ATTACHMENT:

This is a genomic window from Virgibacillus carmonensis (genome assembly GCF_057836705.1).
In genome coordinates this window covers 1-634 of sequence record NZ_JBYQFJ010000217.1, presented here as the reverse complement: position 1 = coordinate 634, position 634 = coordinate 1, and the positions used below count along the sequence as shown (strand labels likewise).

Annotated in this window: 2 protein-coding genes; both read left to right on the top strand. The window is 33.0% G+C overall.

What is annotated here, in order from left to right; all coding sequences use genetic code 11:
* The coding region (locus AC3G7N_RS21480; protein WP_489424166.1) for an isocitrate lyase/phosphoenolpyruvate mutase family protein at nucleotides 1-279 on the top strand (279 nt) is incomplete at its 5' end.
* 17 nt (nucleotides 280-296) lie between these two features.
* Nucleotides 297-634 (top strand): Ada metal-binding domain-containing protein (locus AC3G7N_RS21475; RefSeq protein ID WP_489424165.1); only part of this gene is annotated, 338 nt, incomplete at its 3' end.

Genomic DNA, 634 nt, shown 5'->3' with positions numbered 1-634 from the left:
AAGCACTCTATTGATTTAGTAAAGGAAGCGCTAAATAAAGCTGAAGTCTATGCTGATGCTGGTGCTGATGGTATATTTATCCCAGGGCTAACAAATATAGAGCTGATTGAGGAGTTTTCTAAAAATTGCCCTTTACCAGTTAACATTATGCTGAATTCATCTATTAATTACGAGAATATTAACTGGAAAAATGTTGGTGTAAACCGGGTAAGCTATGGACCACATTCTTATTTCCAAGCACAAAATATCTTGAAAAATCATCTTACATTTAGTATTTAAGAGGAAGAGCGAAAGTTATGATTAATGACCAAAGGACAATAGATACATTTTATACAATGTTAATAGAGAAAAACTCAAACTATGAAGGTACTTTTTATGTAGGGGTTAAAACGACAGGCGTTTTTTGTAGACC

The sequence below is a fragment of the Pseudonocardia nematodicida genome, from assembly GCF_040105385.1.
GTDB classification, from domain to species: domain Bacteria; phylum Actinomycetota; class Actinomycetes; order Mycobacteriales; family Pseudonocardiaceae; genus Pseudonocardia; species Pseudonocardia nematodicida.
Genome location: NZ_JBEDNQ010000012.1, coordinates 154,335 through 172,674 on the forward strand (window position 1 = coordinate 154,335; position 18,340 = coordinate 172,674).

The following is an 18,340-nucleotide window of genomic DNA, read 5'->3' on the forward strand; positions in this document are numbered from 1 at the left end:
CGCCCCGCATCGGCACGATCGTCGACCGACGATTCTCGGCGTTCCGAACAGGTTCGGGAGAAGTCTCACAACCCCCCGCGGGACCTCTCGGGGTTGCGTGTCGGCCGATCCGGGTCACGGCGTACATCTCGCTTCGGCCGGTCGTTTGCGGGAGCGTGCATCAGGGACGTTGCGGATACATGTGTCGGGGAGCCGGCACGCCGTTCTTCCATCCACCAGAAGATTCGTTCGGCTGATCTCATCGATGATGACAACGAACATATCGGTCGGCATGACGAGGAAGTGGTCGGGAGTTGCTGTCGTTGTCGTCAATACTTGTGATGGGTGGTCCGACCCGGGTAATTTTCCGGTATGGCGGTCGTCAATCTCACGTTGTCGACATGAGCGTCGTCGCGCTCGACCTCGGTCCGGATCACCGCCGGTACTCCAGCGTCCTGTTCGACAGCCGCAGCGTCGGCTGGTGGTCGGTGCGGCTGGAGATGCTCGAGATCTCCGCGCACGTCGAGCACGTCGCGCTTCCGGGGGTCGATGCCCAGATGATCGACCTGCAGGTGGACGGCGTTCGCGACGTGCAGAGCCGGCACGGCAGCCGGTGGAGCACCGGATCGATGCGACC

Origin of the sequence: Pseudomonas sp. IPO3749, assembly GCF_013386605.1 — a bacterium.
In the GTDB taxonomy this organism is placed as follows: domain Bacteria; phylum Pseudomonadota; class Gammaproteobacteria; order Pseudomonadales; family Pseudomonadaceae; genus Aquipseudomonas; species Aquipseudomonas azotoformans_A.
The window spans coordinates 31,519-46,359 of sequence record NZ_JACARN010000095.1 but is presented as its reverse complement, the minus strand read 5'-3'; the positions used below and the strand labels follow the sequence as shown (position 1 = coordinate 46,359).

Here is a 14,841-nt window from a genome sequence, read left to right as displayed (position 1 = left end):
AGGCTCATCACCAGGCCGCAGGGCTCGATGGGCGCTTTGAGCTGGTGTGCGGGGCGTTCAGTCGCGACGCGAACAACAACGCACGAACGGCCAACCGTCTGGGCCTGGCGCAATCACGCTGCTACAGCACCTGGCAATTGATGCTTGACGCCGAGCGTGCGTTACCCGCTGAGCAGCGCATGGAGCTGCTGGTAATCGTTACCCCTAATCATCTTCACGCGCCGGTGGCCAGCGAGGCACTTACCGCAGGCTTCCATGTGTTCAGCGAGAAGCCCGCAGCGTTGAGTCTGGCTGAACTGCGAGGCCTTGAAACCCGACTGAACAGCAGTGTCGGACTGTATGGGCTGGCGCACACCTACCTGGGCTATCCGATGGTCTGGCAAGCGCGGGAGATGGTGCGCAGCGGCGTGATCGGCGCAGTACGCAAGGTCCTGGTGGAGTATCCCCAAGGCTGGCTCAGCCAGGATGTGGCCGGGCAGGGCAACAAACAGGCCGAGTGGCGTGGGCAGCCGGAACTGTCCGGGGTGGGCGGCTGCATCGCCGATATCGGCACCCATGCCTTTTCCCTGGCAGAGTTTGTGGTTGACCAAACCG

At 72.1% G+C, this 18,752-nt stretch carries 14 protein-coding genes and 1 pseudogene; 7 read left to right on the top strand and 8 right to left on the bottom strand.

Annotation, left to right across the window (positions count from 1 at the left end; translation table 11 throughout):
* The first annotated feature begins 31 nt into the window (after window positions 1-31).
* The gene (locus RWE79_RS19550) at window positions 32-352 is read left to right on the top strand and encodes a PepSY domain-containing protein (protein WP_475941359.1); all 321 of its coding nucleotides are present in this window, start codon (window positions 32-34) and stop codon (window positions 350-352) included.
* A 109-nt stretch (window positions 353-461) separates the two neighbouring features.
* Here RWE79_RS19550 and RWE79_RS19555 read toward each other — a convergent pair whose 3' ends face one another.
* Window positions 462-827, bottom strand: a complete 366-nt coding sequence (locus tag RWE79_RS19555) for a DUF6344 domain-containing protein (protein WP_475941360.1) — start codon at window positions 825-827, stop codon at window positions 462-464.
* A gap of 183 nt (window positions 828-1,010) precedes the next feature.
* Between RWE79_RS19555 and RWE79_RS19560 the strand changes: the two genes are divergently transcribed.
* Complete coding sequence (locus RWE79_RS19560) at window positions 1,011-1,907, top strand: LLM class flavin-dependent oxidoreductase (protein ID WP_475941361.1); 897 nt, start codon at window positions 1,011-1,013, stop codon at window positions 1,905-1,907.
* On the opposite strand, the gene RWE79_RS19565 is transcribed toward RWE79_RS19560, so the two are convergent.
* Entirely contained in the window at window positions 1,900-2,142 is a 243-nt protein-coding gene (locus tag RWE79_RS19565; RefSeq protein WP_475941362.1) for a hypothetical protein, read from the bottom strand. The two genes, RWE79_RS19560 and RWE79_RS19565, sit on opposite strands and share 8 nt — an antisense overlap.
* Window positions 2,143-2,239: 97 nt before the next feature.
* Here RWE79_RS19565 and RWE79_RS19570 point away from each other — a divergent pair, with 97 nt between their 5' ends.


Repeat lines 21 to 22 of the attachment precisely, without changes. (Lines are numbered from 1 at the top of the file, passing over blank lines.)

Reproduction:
Annotation, left to right across the window (positions count from 1 at the left end; translation table 11 throughout):
* The first annotated feature begins 31 nt into the window (after window positions 1-31).